In February 2013, David Cameron, UK prime minister, paid his respects at the scene of the 1919 Amritsar massacre, one of the bloodiest massacres in British history. Rupert Colley offers a summary of the occasion:
On Sunday 13 April 1919, the occupants of the city of Amritsar, in the Punjab, were preparing to celebrate the Sikh New Year. Three days previously, six Britons had been indiscriminately killed by an Indian mob and the British, fearful of further violence during such a potentially volatile occasion, sent in a man ‘not afraid to act.’ That man was 54-year-old Reginald Dyer, and act he did.
Dyer (pictured) issued a proclamation banning any gatherings of four or more men and imposing an eight o’clock curfew. Those failing to comply risked being shot. Yet word reached Dyer that a gathering of about 5,000 men, women and children (Dyer’s estimate) had converged in a square at Jallianwala Bagh for a public meeting. The square was accessible only via a narrow gateway and otherwise was surrounded by walls. Dyer approached with a unit of about 90 soldiers, mainly Indians and Gurkhas. Although the gathering was unarmed and, it seemed, peaceful, Dyer feared that his small contingent of men would, if things got out of hand, soon be overwhelmed. Deciding attack was the best form of defence, he ordered, without warning, his men to open fire. Bedlam ensued.
With the only entrance blocked, there was no escape from the withering fire that lasted an entire quarter of an hour. People hid behind bodies, others were killed in the circling stampede. Dyer only ordered a stop when he feared his men would run out of ammunition. Without sanctioning any medical aid, Dyer ordered his men out. 379 were left dead, over 1,200 wounded. Dyer did not stop there; in the days that followed, Dyer subjected miscreants, as he saw them, to public flogging.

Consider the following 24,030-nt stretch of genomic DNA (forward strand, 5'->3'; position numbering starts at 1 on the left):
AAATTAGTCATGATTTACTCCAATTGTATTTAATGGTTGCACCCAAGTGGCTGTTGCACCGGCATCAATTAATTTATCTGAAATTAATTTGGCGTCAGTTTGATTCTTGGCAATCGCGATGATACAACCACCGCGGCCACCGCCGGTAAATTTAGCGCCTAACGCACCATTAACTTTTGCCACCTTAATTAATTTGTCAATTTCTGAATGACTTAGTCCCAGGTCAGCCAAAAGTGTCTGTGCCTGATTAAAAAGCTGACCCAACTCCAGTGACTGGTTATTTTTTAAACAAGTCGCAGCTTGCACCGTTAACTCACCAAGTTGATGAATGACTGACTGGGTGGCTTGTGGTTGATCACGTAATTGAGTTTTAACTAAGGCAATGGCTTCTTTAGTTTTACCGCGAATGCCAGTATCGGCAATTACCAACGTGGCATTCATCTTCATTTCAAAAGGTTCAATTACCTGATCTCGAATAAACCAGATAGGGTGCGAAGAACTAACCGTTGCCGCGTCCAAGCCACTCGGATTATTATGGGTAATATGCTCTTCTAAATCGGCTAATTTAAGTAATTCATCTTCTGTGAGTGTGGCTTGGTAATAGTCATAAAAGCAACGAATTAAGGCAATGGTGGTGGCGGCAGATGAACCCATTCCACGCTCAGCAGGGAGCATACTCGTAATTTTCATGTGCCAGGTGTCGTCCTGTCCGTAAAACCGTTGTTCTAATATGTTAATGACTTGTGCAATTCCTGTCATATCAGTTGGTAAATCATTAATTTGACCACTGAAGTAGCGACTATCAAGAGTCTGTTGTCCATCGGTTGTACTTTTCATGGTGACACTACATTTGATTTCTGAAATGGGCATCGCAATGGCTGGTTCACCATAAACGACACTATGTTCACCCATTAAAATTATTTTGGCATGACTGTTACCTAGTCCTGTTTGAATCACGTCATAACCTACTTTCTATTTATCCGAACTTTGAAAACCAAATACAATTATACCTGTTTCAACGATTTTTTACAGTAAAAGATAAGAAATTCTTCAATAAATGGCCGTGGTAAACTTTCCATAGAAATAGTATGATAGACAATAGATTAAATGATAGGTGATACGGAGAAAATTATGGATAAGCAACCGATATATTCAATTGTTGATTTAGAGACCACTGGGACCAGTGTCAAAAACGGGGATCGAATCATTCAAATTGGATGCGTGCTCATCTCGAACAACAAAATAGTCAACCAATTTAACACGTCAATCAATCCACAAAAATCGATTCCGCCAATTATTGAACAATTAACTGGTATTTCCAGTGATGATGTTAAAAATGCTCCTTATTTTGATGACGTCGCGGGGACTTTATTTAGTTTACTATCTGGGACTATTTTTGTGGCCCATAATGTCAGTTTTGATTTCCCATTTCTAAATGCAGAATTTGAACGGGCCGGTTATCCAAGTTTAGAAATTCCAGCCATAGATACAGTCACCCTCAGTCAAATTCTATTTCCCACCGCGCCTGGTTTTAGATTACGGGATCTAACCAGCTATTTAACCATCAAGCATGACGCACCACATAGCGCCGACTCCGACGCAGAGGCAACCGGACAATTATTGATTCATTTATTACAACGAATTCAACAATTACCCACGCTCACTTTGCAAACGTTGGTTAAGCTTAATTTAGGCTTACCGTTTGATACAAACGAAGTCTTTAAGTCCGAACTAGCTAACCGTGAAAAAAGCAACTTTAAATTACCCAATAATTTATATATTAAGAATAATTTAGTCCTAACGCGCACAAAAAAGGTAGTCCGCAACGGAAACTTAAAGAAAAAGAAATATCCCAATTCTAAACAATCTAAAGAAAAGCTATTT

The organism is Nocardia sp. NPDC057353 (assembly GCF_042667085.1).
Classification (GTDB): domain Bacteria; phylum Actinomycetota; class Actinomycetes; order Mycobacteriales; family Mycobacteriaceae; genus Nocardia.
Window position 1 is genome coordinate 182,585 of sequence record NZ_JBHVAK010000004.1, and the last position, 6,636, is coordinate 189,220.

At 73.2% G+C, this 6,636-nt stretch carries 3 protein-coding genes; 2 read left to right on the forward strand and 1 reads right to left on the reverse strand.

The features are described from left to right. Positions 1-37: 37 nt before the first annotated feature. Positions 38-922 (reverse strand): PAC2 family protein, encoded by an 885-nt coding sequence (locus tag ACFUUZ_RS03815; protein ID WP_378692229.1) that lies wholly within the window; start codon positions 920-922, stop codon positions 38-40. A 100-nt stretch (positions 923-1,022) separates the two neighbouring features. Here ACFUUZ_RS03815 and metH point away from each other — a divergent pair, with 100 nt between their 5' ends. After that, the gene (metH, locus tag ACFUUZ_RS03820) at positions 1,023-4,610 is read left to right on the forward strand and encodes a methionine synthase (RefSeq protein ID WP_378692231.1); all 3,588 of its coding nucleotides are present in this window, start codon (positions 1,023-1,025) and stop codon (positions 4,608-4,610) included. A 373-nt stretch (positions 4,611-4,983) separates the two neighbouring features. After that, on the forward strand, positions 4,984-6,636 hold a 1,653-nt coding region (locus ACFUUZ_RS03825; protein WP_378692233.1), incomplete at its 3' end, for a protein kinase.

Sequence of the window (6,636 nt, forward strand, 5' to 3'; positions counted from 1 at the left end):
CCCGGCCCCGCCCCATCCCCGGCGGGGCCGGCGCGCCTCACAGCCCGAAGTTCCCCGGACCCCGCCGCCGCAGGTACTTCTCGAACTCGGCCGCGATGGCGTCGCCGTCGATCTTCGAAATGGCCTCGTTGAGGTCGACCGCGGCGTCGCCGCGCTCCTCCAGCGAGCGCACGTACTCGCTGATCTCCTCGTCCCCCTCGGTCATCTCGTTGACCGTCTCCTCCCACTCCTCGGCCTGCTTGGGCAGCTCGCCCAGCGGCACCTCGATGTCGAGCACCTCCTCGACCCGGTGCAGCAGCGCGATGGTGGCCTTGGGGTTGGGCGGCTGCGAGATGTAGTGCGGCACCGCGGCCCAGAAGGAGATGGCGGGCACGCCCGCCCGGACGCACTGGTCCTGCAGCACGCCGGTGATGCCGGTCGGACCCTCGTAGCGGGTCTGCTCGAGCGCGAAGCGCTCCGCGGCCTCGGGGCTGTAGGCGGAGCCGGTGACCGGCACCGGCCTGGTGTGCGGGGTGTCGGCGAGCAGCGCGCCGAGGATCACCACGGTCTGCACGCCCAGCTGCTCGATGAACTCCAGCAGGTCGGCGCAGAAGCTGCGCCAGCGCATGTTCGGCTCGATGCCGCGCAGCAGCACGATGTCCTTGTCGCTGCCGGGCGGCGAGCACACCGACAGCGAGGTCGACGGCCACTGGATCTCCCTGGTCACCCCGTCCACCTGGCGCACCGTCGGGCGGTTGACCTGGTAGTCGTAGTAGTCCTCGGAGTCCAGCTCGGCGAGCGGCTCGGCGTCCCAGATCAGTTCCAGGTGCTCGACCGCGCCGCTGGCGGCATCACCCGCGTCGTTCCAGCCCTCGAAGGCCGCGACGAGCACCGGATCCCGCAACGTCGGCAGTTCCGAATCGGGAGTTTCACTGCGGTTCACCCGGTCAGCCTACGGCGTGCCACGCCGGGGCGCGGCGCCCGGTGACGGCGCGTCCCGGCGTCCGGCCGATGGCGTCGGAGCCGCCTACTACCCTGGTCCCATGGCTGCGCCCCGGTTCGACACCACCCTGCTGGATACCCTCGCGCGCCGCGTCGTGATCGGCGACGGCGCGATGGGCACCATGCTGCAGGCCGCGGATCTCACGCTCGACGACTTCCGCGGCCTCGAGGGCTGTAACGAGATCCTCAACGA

Mistaken concept of duty
At the resultant enquiry, General Dyer was censured for ‘acting out of a mistaken concept of duty’ but survived unpunished. The British press was outraged – not by the lack of punishment but that the British establishment had failed to condone his actions. The Morning Post launched a campaign, raising over £26,000 for, what they considered, the beleaguered general; Rudyard Kipling being one such giver. Reginald Dyer quietly took early retirement and died eight years later humbled perhaps but unrepentant. Indeed, his only regret was that ‘I didn’t have time to do more’.
(Pictured, the Jallianwala Bagh Memorial).
Amritsar was systematic of all that was wrong in post-First World War British India. Mahatma Gandhi wrote of the massacre, ‘We do not want to punish Dyer; we have no desire for revenge. We want to change the system that produced Dyer.’
Amritsar confirmed an uncomfortable truism – that ultimately British rule in India was dependent on force.
Rupert Colley’s novel, This Time Tomorrow, a compelling saga set during the First World War, is now available.